Traditional underwriting won't cut it in "chaotic" cyber market – Corvus | Insurance Business America
Cyber risks are evolving beyond the confines of traditional underwriting techniques, and the industry must embrace a new approach that involves proactive, ongoing risk assessment.
“When cyber [risk] started to grow 10 years ago, it was underwritten like a traditional specialty insurance coverage application,” said Brian Alva (pictured), SVP of cyber underwriting at Corvus Insurance, a Boston-based commercial insurance platform with footprints in the UK, Canada, Australia, and the Middle East.
“At the time, that was probably sufficient, but as exposure started to grow and we saw an explosion of ransomware and additional cybercrime techniques, people realized that ‘snapshot-in-time’ approach doesn't work for cyber.”
The old application-based practices of commercial insurance – where companies tick off “yes” or “no” boxes to questions – is no longer an adequate way to get a holistic view of a company’s cybersecurity posture, Alva argued.
“In theory, that's great. But in practice those questions shouldn't always have a yes or no answer. But there's always going to be a lot of gray areas,” he told Insurance Business.
“You’re answering questions that might be true today but might not be true tomorrow as you as your network and change security controls.”
How is cyber underwriting evolving?
Data, artificial intelligence, and machine learning have had a profound impact on cyber underwriting in recent years, according to Alva.
“As we've been able to collect and analyze various forms of data, using different AI and machine learning models helps us start to build profiles of clients as well to predict the probability of claims,” he said.
“Using new forms of data using these new models, we're able to get a much better picture of a company's exposure profile than we were a couple of years ago.”
The most significant change that data has brought is to enable underwriters to quickly adapt as an insured’s cyber exposure shifts within a policy period. Data can deliver ongoing insights so that at renewal time, carriers don’t need to ask as many questions as they did in the policy year before.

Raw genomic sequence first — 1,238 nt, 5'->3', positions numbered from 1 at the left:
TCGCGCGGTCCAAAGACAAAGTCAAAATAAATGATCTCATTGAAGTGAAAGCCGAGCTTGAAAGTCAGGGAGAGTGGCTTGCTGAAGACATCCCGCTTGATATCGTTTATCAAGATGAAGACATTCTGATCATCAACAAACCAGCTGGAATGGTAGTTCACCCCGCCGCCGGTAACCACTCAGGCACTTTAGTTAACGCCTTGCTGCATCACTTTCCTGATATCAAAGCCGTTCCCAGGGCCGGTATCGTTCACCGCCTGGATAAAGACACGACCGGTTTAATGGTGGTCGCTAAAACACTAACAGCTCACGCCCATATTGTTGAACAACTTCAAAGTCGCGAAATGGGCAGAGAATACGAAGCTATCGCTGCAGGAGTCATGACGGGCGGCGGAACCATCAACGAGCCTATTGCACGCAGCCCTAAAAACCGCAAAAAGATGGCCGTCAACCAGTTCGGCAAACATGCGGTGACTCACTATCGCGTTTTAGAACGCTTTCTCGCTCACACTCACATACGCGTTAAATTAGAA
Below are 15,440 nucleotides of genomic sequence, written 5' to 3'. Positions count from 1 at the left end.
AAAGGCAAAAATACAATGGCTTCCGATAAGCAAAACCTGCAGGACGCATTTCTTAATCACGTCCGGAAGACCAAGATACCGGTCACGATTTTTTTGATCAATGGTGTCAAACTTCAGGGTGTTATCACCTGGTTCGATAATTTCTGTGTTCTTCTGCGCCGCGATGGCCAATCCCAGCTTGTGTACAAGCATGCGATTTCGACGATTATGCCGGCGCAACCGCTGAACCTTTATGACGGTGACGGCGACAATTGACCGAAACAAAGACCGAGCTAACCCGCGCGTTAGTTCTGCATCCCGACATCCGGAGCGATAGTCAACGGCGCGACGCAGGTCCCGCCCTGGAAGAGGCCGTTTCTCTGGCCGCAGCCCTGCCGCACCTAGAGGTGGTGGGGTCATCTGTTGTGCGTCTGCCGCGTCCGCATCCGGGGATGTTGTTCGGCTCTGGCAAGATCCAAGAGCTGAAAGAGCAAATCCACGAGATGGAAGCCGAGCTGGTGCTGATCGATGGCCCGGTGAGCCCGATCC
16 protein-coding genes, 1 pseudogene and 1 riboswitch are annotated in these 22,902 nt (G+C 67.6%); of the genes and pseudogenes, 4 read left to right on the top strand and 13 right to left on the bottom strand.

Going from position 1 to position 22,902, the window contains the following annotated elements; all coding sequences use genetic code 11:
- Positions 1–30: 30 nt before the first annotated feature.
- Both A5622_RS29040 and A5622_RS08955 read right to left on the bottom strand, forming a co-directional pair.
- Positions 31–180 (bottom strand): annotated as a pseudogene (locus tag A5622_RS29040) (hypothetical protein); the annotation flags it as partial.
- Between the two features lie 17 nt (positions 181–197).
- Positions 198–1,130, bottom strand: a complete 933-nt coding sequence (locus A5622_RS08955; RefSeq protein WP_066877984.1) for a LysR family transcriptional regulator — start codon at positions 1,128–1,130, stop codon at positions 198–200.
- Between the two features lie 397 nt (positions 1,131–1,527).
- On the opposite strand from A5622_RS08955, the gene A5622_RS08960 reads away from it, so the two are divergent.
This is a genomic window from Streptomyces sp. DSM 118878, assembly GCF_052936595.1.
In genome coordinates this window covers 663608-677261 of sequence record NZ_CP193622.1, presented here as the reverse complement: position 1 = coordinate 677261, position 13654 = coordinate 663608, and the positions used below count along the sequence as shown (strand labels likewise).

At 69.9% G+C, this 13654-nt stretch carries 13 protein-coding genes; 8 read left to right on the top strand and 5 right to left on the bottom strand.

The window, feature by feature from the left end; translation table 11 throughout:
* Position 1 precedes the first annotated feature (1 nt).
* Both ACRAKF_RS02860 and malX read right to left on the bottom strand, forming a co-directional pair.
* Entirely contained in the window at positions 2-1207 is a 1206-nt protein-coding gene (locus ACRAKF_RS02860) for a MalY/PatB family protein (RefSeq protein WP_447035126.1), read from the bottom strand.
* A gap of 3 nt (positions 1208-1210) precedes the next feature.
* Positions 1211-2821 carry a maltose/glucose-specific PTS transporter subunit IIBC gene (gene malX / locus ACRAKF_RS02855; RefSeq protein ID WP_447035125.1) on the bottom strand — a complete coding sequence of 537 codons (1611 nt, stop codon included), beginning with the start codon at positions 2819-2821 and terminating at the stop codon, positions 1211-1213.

Claims data are also becoming less relevant to the cyber underwriting approach. While such data can help inform future decision-making, the biggest threats last year or a few months ago may not be the same today, Alva emphasized.
“One of the interesting things about cyber is that it has evolved so quickly that the trends we see today are different from the trends we saw we saw five or six years ago,” the SVP said.
“While the additional claims data is certainly helpful and something that we build into our modeling, we have to be careful not to let past claims bias determine too much of what we're looking at in the future.”
For example, eight years ago, the most significant concern in cyber insurance was data breaches around credit cards. But this threat has ebbed with the adoption of better chip technology and encrypted payment information in the retail space.
“The tide instead turned to ransomware and cybercrime,” Alva said. “While we do pay attention to past claims data, we also want to be mindful that the exposures of tomorrow are not necessarily going to be the exposure as yesterday.”
Finally, underwriters are working more closely with cyber experts to look at and price risk from the inside-out.
“At Corvus, we have a handful of staff who are threat intel specialists who can monitor the dark web to spot emerging trends. We then use that information to inform our underwriting,” said Alva.
What can we expect from cyber market in 2023?
The past few years saw the cyber insurance market hardening significantly amid heightening ransomware and cyberattacks on organizations. While rates have stabilized in recent months, Alva said the market has diverged some aspects.
“I think [the cyber market] is a bit chaotic, if I'm being honest,” Alva told Insurance Business. “We’re seeing a lot of divergence among insurers. Some are moving to soft market tendencies, while others are trying to get more rate. There seems to be a different view of exposure within the market itself.”
The lack of consensus also reflects other threats in the market, such as evolving exposures in the regulatory landscape and several class-action lawsuits around data privacy, according to Alva.
“I think we'll continue to see different reactions from various markets on these newer trends,” he said.
What are your thoughts on the evolution of cyber underwriting and the state of the cyber market today? Leave them in the comments below.